How does commercial solar energy work?
Solar panels are primarily made from silicon, with other materials added, to enable an electrical reaction when in contact with sun derived light. This reaction creates an electrical charge, in the form of DC (direct current) power. This is why solar power systems are also known as PV – photovoltaic, which essentially means ‘sunlight-generated electricity’.
Panels are typically fixed to the roof using rails and clamps, which predominantly make use of existing screw or nail holes and are fully sealed for waterproofing.
This power is channeled via cables to an inverter typically located in the building but can be on the roof, which converts the electricity to AC (alternating current) which is what appliances within the building are powered by. The AC power is fed from the inverter to the main switchboard and out into the building. The inverter is the brains of the system and records all solar generation.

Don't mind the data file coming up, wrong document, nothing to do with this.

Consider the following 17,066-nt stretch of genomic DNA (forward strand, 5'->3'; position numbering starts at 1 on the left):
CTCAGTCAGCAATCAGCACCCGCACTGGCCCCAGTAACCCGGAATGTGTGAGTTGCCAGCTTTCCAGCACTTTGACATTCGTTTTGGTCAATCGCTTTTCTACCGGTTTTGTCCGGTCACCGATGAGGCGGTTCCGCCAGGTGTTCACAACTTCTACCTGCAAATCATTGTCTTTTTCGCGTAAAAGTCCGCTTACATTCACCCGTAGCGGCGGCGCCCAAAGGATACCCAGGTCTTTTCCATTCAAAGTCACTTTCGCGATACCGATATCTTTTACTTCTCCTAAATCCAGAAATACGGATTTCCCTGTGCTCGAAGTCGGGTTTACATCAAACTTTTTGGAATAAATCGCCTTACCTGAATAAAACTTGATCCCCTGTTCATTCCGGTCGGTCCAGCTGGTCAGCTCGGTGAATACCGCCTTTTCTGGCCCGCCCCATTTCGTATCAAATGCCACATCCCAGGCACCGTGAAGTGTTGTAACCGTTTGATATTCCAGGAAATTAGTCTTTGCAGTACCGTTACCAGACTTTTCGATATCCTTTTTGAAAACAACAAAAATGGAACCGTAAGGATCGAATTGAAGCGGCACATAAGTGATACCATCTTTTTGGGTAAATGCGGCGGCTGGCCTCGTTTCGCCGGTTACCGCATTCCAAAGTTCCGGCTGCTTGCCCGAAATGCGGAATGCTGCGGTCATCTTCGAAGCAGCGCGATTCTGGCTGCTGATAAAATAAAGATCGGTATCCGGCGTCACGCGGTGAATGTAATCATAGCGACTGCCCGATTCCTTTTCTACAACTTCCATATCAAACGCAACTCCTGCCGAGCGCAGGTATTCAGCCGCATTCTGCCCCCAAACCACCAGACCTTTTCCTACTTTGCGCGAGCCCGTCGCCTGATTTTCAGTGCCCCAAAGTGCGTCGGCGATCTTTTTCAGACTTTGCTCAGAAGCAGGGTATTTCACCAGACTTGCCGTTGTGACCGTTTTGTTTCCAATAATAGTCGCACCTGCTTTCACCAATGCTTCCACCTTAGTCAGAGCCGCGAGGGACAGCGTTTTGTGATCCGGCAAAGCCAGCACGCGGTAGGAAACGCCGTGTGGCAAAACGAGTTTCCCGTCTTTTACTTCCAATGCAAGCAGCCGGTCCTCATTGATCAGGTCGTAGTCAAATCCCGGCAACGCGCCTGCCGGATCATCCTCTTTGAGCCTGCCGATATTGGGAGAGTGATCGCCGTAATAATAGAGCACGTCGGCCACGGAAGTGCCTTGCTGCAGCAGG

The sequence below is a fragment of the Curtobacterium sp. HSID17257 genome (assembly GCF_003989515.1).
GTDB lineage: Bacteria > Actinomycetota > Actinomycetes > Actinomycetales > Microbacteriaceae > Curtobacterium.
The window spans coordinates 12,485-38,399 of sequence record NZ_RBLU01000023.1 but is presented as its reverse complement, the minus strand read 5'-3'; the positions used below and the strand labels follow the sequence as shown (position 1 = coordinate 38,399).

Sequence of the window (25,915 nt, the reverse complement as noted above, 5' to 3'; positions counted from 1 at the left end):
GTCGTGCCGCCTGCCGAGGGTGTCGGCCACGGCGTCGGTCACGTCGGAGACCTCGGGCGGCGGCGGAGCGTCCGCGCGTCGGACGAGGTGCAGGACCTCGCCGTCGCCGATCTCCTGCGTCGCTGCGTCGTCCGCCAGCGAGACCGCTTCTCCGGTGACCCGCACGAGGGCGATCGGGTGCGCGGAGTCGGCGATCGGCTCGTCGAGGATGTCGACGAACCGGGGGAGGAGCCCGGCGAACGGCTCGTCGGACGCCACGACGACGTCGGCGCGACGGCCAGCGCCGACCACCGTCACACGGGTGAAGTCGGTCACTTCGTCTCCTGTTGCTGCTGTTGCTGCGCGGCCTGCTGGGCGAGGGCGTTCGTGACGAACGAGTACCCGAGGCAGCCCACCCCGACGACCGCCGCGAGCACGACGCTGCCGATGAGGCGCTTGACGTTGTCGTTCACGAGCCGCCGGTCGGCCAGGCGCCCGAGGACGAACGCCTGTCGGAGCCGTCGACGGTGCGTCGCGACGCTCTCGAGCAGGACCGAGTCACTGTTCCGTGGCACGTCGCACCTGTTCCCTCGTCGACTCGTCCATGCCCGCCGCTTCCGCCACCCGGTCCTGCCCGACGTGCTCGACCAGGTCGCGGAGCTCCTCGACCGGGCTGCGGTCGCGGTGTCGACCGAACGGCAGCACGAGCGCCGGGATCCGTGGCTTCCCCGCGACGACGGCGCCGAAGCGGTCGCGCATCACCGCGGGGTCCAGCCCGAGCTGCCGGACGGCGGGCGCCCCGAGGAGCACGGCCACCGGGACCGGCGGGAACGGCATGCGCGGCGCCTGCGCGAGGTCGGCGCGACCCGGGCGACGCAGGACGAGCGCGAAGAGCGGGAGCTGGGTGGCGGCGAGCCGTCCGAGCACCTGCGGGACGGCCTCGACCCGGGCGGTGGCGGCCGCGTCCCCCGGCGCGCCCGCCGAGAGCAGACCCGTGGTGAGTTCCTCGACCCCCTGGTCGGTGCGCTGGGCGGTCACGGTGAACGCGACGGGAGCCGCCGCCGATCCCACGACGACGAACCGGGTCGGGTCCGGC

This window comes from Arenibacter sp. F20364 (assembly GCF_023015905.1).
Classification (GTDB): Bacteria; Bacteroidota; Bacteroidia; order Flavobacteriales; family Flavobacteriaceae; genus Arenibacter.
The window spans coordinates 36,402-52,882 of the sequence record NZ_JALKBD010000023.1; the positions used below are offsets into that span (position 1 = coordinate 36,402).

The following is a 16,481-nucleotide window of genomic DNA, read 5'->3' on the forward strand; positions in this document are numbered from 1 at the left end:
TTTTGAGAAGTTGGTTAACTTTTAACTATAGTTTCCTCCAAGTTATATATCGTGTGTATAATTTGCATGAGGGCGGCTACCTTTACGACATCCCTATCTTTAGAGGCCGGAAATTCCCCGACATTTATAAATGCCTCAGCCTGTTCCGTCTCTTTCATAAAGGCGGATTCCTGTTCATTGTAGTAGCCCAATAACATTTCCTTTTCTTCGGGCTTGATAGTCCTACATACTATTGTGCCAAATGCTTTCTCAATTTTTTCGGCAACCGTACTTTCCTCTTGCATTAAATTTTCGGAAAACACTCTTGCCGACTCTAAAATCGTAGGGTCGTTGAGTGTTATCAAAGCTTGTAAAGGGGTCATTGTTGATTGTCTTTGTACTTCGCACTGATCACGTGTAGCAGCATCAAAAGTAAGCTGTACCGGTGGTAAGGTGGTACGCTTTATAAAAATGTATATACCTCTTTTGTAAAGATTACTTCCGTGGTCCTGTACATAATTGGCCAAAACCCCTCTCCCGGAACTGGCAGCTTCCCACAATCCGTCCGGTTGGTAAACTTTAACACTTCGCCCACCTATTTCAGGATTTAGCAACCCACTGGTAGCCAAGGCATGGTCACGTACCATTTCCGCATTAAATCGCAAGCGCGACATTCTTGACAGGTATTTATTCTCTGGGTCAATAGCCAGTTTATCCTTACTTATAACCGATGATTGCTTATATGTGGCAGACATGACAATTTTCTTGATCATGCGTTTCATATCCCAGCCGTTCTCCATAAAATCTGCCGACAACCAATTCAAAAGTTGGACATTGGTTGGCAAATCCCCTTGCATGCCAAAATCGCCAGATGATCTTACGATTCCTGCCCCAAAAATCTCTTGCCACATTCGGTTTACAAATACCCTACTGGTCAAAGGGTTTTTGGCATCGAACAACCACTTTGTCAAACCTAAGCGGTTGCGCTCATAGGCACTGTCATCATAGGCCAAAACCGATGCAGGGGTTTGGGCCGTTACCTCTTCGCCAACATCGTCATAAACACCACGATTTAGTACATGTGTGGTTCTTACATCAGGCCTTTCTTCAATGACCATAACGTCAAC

All systems come with optional monitoring software that allows you to check generation at a particular time or across periods, and from inception.
The switchboard prioritises solar-generated power to grid power. If the amount of solar electricity being generated exceeds the level of consumption (usage) in the building at that moment, it is fed back into the network (‘the grid’) and the power retailer pays a fixed amount for this (in New Zealand most power companies pay 8c/kWh but you’d need to check with your retailer first or confirm with us).
How commercial rooftop solar works